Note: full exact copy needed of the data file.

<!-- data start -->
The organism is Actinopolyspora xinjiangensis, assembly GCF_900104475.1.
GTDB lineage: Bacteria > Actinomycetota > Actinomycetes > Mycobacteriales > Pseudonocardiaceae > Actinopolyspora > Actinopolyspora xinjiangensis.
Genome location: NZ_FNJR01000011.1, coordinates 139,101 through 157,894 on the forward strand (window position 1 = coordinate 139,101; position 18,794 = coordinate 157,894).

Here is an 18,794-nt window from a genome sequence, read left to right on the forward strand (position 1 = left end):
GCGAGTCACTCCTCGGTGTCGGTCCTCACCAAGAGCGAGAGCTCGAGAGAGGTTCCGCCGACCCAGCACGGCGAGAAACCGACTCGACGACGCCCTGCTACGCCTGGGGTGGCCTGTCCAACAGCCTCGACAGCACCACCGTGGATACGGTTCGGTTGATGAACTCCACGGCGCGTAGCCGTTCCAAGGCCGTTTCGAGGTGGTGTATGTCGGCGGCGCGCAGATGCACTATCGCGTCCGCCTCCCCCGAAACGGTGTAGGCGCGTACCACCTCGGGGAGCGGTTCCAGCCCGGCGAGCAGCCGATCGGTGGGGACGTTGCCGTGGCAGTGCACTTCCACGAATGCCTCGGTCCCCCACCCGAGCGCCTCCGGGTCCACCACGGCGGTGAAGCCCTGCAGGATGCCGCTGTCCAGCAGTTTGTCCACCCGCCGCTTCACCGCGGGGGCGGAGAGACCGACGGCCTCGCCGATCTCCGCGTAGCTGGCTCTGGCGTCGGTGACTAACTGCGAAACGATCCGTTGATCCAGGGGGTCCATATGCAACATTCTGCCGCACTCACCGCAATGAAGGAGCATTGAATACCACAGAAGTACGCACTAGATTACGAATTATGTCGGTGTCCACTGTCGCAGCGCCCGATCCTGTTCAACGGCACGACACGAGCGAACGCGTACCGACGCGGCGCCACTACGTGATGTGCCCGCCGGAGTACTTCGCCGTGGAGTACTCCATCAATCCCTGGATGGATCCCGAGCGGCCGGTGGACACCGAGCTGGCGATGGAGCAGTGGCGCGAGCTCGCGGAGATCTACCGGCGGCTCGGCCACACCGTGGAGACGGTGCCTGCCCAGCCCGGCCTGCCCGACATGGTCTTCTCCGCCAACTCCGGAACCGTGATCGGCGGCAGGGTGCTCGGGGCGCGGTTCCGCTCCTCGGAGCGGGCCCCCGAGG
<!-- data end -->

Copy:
The organism is Actinopolyspora xinjiangensis, assembly GCF_900104475.1.
GTDB lineage: Bacteria > Actinomycetota > Actinomycetes > Mycobacteriales > Pseudonocardiaceae > Actinopolyspora > Actinopolyspora xinjiangensis.
Genome location: NZ_FNJR01000011.1, coordinates 139,101 through 157,894 on the forward strand (window position 1 = coordinate 139,101; position 18,794 = coordinate 157,894).

Here is an 18,794-nt window from a genome sequence, read left to right on the forward strand (position 1 = left end):
GCGAGTCACTCCTCGGTGTCGGTCCTCACCAAGAGCGAGAGCTCGAGAGAGGTTCCGCCGACCCAGCACGGCGAGAAACCGACTCGACGACGCCCTGCTACGCCTGGGGTGGCCTGTCCAACAGCCTCGACAGCACCACCGTGGATACGGTTCGGTTGATGAACTCCACGGCGCGTAGCCGTTCCAAGGCCGTTTCGAGGTGGTGTATGTCGGCGGCGCGCAGATGCACTATCGCGTCCGCCTCCCCCGAAACGGTGTAGGCGCGTACCACCTCGGGGAGCGGTTCCAGCCCGGCGAGCAGCCGATCGGTGGGGACGTTGCCGTGGCAGTGCACTTCCACGAATGCCTCGGTCCCCCACCCGAGCGCCTCCGGGTCCACCACGGCGGTGAAGCCCTGCAGGATGCCGCTGTCCAGCAGTTTGTCCACCCGCCGCTTCACCGCGGGGGCGGAGAGACCGACGGCCTCGCCGATCTCCGCGTAGCTGGCTCTGGCGTCGGTGACTAACTGCGAAACGATCCGTTGATCCAGGGGGTCCATATGCAACATTCTGCCGCACTCACCGCAATGAAGGAGCATTGAATACCACAGAAGTACGCACTAGATTACGAATTATGTCGGTGTCCACTGTCGCAGCGCCCGATCCTGTTCAACGGCACGACACGAGCGAACGCGTACCGACGCGGCGCCACTACGTGATGTGCCCGCCGGAGTACTTCGCCGTGGAGTACTCCATCAATCCCTGGATGGATCCCGAGCGGCCGGTGGACACCGAGCTGGCGATGGAGCAGTGGCGCGAGCTCGCGGAGATCTACCGGCGGCTCGGCCACACCGTGGAGACGGTGCCTGCCCAGCCCGGCCTGCCCGACATGGTCTTCTCCGCCAACTCCGGAACCGTGATCGGCGGCAGGGTGCTCGGGGCGCGGTTCCGCTCCTCGGAGCGGGCCCCCGAGG